Peyronie's disease (PD) is characterized by the formation of palpable fibrotic tissue in the tunica albuginea of the penis.
It is thought to manifest in response to recurrent microtrauma during erection in those with risk factors that may include wound-healing disorders. The initial stage of PD is thought to last from 6 to 18 months, and it is characterized by an inflammatory period with pain in approximately one-third of men. This initial phase is followed by a chronic phase when pain typically resolves and the deformity stabilizes with no additional plaque development. PD has been reported to develop in up to 9% of adult males according to published literature, but the incidence may be even higher. The most frequently affected age group is men between 50 and 59 years. Because of the associated penile deformity and effect on sexual relations, psychosocial distress is very common in those with PD. It has been reported to negatively affect self-image, sexual activity, intimacy, and mood, and it is often associated with depression and erectile dysfunction (ED). At this time, nonsurgical treatments are unreliable and have variable efficacy, and surgical treatments are reserved for those with disabling disfigurement. Moreover, surgery may result in loss of penile length and ED, and there are only a few physicians in the United States that perform such surgeries. There is a great need to increase awareness of PD in patients and general practitioners, to elucidate the pathogenesis of PD, and for the development of novel treatments for this disfiguring disease.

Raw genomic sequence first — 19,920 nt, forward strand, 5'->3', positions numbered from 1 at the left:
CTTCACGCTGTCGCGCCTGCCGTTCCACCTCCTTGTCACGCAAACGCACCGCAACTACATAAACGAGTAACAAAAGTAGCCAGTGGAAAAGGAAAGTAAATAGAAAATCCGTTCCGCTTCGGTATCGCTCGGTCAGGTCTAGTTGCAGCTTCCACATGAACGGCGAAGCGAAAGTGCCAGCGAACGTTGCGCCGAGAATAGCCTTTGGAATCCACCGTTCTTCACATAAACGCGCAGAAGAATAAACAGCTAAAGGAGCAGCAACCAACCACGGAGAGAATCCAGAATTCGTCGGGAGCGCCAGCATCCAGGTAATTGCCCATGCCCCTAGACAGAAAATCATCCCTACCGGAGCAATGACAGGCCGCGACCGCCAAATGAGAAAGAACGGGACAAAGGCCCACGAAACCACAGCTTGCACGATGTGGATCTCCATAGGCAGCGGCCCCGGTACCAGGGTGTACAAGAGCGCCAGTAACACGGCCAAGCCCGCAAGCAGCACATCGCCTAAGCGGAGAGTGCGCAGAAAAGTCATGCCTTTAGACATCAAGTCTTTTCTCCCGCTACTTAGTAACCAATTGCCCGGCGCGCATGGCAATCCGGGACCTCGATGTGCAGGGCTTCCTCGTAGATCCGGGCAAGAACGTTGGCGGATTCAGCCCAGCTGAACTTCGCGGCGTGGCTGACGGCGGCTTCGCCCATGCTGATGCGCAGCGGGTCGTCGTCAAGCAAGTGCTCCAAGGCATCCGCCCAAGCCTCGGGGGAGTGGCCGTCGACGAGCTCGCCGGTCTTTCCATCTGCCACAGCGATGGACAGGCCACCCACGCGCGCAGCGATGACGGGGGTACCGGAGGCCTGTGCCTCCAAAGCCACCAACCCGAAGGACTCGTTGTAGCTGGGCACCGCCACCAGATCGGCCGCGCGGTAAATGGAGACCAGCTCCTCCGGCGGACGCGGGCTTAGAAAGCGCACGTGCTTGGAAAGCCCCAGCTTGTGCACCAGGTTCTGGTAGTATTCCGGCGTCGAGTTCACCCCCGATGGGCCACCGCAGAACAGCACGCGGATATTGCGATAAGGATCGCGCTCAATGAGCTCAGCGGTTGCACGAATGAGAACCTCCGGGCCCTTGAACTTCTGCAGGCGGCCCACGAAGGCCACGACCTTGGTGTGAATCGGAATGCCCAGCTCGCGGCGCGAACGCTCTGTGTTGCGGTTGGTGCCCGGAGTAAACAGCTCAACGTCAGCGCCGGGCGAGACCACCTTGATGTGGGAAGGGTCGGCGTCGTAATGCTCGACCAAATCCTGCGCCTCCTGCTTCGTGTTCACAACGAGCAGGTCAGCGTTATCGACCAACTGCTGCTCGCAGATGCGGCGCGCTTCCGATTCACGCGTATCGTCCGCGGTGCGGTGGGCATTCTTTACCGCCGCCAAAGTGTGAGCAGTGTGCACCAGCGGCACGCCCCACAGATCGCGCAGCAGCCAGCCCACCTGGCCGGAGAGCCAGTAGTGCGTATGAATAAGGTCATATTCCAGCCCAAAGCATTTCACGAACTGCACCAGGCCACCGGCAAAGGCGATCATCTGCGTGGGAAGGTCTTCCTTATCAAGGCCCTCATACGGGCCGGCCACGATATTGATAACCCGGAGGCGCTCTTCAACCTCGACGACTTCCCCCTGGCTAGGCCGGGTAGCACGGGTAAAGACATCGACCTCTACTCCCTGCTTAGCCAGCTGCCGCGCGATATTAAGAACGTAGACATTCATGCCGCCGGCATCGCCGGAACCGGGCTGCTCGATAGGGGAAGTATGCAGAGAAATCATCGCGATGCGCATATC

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Reference: Am J Manag Care. 2013 Mar;19(4 Suppl):s55-61.